10. Although it was found by the Supreme Court that
(i) the rules left a gap regarding the welfare of children which was not adequately filled by the instructions to entry clearance officers particularly so far as treating the best interests of children as a primary consideration was concerned. The rules failed unlawfully to give effect to the duty under s55 of the 2009 Act in respect of the welfare of children and the instructions were also unlawful;
(ii) So far as alternative funding sources were concerned (such as prospective earnings of the foreign partner or third-party support), whilst it was not irrational for the Secretary of State to give priority in the rules to simplicity of operation and ease of verification, operation of the same restrictive approach outside the rules was a different matter and much more difficult to justify under the Human Rights Act. Nothing said in the instructions to case officers could prevent the tribunal on appeal from looking at the matter more broadly. There was nothing to prevent the tribunal, in the context of the Human Rights Appeal, from judging for itself the reliability of any alternative sources of finance in the light of the evidence before it. In so doing, it would no doubt take account of such considerations as were discussed in Mahad v Entry Clearance Officer [2009] UKSC 16 including the difficulties of proving third party support.
11. The issue of third-party alternative funding does not arise in this appeal and we have not been referred to sufficient evidence regarding the impact of the decision upon any children that would make the ECO's decision unlawful or disproportionate when considering section 55.
12. Mr Tan identified in his submissions a number of concerns/anomalies that arose from the evidence that had been provided in support of the appeal prior to the fresh application being made and while he speculated those issues had perhaps been resolved in the fresh application there was nothing further from the appellants to establish this was the case; both in relation to the accommodation and the provision of sufficient compliant evidence of employment.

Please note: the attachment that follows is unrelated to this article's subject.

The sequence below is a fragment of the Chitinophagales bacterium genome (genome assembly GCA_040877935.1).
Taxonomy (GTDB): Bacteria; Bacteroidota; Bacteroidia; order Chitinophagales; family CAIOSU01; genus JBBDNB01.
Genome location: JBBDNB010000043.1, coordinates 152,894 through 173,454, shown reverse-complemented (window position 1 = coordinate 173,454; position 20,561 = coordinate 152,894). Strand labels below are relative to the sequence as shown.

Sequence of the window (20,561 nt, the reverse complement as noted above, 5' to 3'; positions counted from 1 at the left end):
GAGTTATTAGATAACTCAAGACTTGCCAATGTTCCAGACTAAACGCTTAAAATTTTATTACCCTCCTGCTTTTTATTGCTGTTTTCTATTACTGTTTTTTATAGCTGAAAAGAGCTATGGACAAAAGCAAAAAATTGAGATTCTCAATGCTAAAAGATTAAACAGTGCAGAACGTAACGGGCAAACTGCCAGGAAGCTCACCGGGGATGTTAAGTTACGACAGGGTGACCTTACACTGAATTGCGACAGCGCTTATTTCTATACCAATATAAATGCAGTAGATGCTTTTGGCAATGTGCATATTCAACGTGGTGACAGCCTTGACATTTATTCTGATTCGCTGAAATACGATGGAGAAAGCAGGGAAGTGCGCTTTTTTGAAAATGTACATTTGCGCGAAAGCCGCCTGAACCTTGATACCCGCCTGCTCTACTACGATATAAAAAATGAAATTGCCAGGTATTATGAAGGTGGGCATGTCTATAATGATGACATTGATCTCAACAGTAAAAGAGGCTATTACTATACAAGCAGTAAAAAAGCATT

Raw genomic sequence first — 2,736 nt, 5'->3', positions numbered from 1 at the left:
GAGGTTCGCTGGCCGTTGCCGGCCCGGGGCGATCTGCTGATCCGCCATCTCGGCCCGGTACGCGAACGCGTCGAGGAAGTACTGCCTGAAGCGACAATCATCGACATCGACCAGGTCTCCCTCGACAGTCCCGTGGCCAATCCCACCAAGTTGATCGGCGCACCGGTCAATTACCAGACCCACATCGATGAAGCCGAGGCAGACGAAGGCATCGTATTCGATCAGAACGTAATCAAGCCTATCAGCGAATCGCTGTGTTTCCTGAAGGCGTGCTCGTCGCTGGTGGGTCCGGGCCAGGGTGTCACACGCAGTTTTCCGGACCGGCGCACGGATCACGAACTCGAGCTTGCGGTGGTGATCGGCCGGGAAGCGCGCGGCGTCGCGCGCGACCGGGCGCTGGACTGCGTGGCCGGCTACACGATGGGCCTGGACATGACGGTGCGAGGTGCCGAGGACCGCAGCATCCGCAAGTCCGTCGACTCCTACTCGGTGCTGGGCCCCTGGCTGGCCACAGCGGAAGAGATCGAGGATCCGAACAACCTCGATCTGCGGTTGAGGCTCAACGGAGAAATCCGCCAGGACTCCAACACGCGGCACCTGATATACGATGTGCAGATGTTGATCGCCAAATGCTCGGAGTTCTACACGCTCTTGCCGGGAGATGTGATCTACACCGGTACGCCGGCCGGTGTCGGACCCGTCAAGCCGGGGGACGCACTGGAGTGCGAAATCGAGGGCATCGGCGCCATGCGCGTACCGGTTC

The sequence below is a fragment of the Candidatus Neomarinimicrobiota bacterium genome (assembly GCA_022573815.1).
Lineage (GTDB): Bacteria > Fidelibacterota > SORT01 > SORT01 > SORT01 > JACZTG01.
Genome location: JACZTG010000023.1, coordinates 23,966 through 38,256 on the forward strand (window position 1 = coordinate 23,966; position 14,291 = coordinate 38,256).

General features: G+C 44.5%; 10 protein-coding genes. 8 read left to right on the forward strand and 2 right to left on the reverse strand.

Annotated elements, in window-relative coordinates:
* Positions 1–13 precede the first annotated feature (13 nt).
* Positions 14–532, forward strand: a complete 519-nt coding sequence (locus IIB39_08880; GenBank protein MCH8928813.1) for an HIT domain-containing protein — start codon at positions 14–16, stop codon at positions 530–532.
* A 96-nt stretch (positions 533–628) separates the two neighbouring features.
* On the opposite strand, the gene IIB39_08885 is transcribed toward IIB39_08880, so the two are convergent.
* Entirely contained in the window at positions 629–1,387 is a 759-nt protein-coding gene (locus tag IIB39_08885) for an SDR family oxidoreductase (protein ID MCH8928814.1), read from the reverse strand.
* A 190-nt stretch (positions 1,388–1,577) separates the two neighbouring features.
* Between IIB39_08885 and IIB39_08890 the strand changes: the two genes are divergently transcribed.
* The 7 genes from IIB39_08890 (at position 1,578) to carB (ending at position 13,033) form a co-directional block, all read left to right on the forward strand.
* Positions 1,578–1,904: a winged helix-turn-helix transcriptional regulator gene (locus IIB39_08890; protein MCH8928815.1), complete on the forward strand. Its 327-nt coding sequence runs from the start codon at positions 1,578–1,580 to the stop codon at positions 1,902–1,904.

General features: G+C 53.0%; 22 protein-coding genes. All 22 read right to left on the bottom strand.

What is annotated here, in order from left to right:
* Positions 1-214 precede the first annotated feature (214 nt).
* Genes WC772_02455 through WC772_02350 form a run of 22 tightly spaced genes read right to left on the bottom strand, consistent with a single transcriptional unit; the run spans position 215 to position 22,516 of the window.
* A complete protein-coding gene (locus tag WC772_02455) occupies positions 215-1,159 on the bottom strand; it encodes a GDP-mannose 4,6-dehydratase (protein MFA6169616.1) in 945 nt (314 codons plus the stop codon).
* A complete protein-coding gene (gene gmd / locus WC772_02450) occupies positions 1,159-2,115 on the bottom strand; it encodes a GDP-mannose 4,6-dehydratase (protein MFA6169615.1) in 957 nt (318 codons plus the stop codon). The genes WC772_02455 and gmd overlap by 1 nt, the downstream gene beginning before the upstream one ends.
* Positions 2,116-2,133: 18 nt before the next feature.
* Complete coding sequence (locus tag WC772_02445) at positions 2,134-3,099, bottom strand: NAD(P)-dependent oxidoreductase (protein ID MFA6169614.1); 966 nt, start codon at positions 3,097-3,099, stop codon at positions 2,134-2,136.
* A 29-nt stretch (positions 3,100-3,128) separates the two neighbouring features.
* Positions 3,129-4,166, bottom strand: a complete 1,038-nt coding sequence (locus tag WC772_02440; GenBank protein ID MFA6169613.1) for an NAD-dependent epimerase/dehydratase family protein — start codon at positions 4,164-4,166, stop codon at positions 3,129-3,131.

13. Mr Tan also raised the issue of fairness in the use of article 8 ECHR by the appellants as a means to circumvent the requirements of making a valid application through an ECO as any other applicant seeking entry clearance for settlement from abroad is expected to do.
14. The issue in this appeal is the fifth of the Razgar questions; whether the decision is proportionate to any interference in a protected right including the positive obligation upon the Secretary of State identified in the case law above.
15. In this case we find that Secretary of State has made out her case that any interference is proportionate to the legitimate aim of the maintenance of effective system of immigration control and the economic well-being of the United Kingdom. We do not find that the decision on the facts is a disproportionate breach of the obligation to afford respect to the family life of this unit by permitting the appellants to enter the United Kingdom on the evidence. We find having weighed up the competing interests that any interference is justified.
16. We accept this finding will prevent this family joining each other in the United Kingdom but in the light of the fact a fresh application has been made which the appellants and their representatives believe is now supported by adequate evidence, which was filed in November 2021, and which will no doubt be considered with the required degree of anxious scrutiny by an ECO, any delay is likely to be only for a short period of time and wholly proportionate. If the appellants do not succeed with that application for good reason that will reinforce the finding made pursuant to article 8; which does not give a person the right to choose where they wish to live.
17. The Higher Contracting States to the ECHR have a margin of appreciation in relation to the application of those provisions. The Secretary of State sets out in detail the requirements an applicant is required to demonstrate they can satisfy within the Immigration Rules in relation to matters such as family migration into the United Kingdom. Those rules have not been shown to be unlawful by reference to ECHR or any other provision. It is accepted that Rules have been found not to provide a complete answer to question such as that posed in this appeal but the inability of the appellants to satisfy the Rules is a material factor in favour of the Secretary of State as it demonstrates the public interest.
18. We find the Secretary of State has established that the decision is proportionate on the facts especially in light of the failure of the appellant to attend the hearing or to instruct their representative to attend the hearing or to provide sufficient evidence to rebut the Secretary of State's argument.
19. Had no further application been made we would have completed this determination by indicating to the appellants that there is always the option open to them of making a fresh application which we can be considered afresh by an ECO. They have already done so and that should be the focus of their attentions now.
20. We dismiss the appeal.
21. The First-tier Tribunal made no order pursuant to rule 45(4)(i) of the Asylum and Immigration Tribunal (Procedure) Rules 2005.
We make no such order pursuant to rule 14 of the Tribunal Procedure (Upper Tribunal) Rules 2008.

Upper Tribunal Judge Hanson

Dated 1 December 2021